Swimming lessons. Zumba. Interfaith family programming. Preschool. Summer camp. Senior programs. Events for singles. Hebrew lessons. Challah baking workshops. Jewish community centers are seven-day-a-week, 18-hour-a-day operations offering a myriad of programs for a diverse population of members and community residents. At the Jewish Community Center of Northern Virginia, executive director Jeff Dannick has a vision of expanding programs to bring the community together in new ways.
Cultural arts director Dan Kirsch explains: “We have a lot of great programs here, but we didn’t offer a real [Jewish] cultural experience very often.”
Kirsch, who joined the JCCNV in January 2012 after a six-year stint as executive and artistic director of Diversionary Theatre, San Diego’s LGBT Theatre, intends to change that. He said last week that he has been given a proverbial blank slate to develop an enhanced performing arts series at the Fairfax-based JCC, which has a membership of about 1,600 units (families, couples, individuals), comprising about 3,500 people.
“Let’s open the door and explore what the community will enjoy and what it will learn from,” he said last week in advance of the kickoff of a new performing arts season that features music, live theater, cabaret, ballet and children’s theater. “Basically it meant finding a mix of options because we’re finding a different audience for every program we do.”
Music programs were among the JCC’s most popular performing arts programs this past season. For 2013-14, Kirsch has invited an array of artists ranging from the intimate cabaret performers Marcy Heisler and Zina Goldrich, who open the season this Saturday and Sunday with their Marcy and Zina Show. The pair, who have performed at Shirlington’s Signature Theater cabaret series, brings a zany sensibility to their musical treatments. These days they’re also working on a musical version of the Drew Barrymore Cinderella story, Ever After for a Broadway run.
November brings a Chanukah holiday concert with Boston’s renowned Shirim Klezmer Orchestra performing a Klezmer Nutcracker based on the Tchaikovsky Christmastime classic. The ever-popular nice Orthodox Jewish boy band, The Maccabeats, perform their eclectic brand of a cappella arrangements of popular and newly composed Jewish songs.
Kirsch is excited to bring live theater back into the building. For years the JCCNV had its own modest in-house theater company; the Center Company was then directed by singer/actress Marilyn Hausfeld. “A lot of people remember the theater productions,” Kirsch said. He added that producing live theater in a community center environment is challenging because so many programs use the space it’s difficult to arrange adequate rehearsal time, find a place to store and build sets and costumes. Instead, for the next few seasons the JCCNV will rely on touring productions, like Jackie Hoffmann’s solo spoof A Chanukah Carol, which runs in early December, and the January production of Mister Benny, another one-man show, which delves into the life of radio and early television comedian Jack Benny.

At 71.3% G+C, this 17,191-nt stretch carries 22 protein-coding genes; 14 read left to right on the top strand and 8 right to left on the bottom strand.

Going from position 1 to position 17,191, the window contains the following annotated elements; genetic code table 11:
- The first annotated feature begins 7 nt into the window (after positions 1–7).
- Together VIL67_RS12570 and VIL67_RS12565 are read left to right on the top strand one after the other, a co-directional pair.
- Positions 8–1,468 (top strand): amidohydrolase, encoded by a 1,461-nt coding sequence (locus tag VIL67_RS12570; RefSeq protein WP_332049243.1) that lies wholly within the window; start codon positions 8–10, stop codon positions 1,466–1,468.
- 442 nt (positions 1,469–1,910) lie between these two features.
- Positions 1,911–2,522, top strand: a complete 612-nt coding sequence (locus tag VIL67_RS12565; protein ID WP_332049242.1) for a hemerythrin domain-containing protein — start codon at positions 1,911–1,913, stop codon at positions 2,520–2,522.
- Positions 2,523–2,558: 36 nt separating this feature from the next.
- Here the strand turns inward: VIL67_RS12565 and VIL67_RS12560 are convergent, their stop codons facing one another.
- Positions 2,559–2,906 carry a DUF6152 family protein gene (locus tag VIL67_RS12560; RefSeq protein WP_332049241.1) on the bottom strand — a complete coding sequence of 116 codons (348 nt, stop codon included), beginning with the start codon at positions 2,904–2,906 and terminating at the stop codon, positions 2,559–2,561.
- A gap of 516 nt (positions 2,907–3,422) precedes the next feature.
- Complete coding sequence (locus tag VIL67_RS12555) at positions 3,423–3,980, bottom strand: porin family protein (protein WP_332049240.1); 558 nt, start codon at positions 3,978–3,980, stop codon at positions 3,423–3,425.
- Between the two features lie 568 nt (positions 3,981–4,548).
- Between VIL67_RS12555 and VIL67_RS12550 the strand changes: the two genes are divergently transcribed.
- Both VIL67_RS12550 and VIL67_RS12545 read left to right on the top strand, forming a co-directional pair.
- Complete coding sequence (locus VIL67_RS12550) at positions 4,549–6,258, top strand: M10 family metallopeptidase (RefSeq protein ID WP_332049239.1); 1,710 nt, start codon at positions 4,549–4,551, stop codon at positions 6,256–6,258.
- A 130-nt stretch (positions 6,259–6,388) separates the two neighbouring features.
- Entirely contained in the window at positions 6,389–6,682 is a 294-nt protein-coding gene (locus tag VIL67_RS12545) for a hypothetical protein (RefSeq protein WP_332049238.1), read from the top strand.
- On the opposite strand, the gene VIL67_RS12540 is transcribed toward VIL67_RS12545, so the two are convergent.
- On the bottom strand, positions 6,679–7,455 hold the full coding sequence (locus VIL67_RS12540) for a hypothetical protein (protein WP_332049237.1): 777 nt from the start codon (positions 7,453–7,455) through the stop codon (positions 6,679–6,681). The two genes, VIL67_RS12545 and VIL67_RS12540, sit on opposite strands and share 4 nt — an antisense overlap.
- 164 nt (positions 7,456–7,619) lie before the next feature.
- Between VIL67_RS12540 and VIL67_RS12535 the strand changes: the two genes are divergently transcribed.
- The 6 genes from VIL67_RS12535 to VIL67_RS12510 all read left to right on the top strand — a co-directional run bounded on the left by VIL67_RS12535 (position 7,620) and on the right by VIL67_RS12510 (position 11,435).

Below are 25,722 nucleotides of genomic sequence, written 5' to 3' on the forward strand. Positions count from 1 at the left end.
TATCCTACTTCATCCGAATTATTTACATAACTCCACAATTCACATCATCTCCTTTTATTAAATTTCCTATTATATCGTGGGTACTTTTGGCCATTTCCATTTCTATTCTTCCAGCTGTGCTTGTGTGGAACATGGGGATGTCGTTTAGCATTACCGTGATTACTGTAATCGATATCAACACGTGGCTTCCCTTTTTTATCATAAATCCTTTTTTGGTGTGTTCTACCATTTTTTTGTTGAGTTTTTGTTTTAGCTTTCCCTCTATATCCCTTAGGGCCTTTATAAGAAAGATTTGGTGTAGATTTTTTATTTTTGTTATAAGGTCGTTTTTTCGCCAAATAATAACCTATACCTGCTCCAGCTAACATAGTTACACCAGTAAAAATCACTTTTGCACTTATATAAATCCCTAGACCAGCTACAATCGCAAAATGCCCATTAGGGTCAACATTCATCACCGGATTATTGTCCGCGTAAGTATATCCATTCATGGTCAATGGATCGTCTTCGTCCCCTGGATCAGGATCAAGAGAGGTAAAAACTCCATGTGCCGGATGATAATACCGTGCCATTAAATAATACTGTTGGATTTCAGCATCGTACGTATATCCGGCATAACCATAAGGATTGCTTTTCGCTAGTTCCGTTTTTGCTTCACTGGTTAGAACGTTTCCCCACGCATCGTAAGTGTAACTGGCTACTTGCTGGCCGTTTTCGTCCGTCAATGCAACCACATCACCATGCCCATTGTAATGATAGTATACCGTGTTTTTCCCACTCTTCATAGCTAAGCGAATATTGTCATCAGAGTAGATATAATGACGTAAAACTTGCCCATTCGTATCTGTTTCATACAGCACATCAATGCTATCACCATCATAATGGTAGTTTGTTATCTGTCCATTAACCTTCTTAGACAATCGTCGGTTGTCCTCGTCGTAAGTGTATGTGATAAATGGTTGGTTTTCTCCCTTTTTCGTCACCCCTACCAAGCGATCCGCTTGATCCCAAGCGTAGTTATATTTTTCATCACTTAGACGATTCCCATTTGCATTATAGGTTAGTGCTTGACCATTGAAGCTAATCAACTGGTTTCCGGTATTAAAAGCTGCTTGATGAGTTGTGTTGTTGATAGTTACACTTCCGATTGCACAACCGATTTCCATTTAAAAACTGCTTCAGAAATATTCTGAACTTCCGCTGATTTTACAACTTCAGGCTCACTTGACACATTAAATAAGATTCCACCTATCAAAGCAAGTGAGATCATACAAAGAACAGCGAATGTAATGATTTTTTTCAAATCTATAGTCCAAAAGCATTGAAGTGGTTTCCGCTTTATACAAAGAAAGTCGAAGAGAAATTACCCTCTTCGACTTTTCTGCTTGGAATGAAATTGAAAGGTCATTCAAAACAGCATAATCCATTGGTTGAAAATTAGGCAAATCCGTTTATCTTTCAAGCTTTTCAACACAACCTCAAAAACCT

To kick off an early Chanukah this year, families with young children will enjoy acclaimed children’s book author Maurice Sendak’s Pincus and the Pig, a Jewish version of Prokofiev’s beloved Peter and the Wolf told in music and narration, again featuring the Shirim Klezmer Orchestra.
Kirsch has also programmed the eighth annual Northern Virginia Jewish Book Festival, Nov. 2-13. With more than a dozen events ranging from readings and author talks to film screenings, a play reading and a local authors’ meet-and-greet on Nov. 12, the festival should have something for everyone. He’s particularly excited about the closing night appearance of Israeli journalist Lehi Lapid, wife of recently elected Knesset member Yair Lapid. Lehi Lapid’s recently translated Woman of Valor chronicles the lives of two women: one trying to live happily ever after, the other the author herself, who struggles with her experiences as a wife, mother, professional and parent of a special needs child.
While it’s too early to gauge ticket sales, Kirsch is hopeful that this program will both bring new visitors into the doors of the JCCNV and provide thoughtful and stimulating ideas to discuss and share for longtime members.
“I want,” he said, “to have a dialogue with our audience.” Bringing Jewish cultural and performing arts into the building is, he added, another window into our lives as American Jews.
For further information on the JCCNV’s 2013-14 Performing Arts series, contact the box office at 703-537-3000 or email [email protected]